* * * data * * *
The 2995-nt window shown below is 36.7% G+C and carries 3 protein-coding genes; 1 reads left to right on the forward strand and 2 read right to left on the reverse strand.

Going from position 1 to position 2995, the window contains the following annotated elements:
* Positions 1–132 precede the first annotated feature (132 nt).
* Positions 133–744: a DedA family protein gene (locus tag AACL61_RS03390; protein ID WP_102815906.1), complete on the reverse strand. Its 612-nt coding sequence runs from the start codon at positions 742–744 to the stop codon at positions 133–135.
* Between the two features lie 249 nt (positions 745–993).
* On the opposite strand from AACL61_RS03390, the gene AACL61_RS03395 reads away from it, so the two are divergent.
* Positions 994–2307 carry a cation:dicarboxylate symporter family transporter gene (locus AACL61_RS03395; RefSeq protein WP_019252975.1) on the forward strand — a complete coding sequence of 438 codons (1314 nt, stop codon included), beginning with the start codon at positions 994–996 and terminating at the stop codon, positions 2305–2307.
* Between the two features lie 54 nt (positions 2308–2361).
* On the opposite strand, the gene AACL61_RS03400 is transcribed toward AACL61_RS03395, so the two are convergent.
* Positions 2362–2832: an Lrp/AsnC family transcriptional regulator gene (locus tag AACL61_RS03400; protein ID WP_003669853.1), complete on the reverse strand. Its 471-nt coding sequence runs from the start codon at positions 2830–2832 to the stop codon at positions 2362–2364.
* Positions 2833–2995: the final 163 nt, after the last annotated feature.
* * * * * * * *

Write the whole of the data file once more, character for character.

The 2995-nt window shown below is 36.7% G+C and carries 3 protein-coding genes; 1 reads left to right on the forward strand and 2 read right to left on the reverse strand.

Going from position 1 to position 2995, the window contains the following annotated elements:
* Positions 1–132 precede the first annotated feature (132 nt).
* Positions 133–744: a DedA family protein gene (locus tag AACL61_RS03390; protein ID WP_102815906.1), complete on the reverse strand. Its 612-nt coding sequence runs from the start codon at positions 742–744 to the stop codon at positions 133–135.
* Between the two features lie 249 nt (positions 745–993).
* On the opposite strand from AACL61_RS03390, the gene AACL61_RS03395 reads away from it, so the two are divergent.
* Positions 994–2307 carry a cation:dicarboxylate symporter family transporter gene (locus AACL61_RS03395; RefSeq protein WP_019252975.1) on the forward strand — a complete coding sequence of 438 codons (1314 nt, stop codon included), beginning with the start codon at positions 994–996 and terminating at the stop codon, positions 2305–2307.
* Between the two features lie 54 nt (positions 2308–2361).
* On the opposite strand, the gene AACL61_RS03400 is transcribed toward AACL61_RS03395, so the two are convergent.
* Positions 2362–2832: an Lrp/AsnC family transcriptional regulator gene (locus tag AACL61_RS03400; protein ID WP_003669853.1), complete on the reverse strand. Its 471-nt coding sequence runs from the start codon at positions 2830–2832 to the stop codon at positions 2362–2364.
* Positions 2833–2995: the final 163 nt, after the last annotated feature.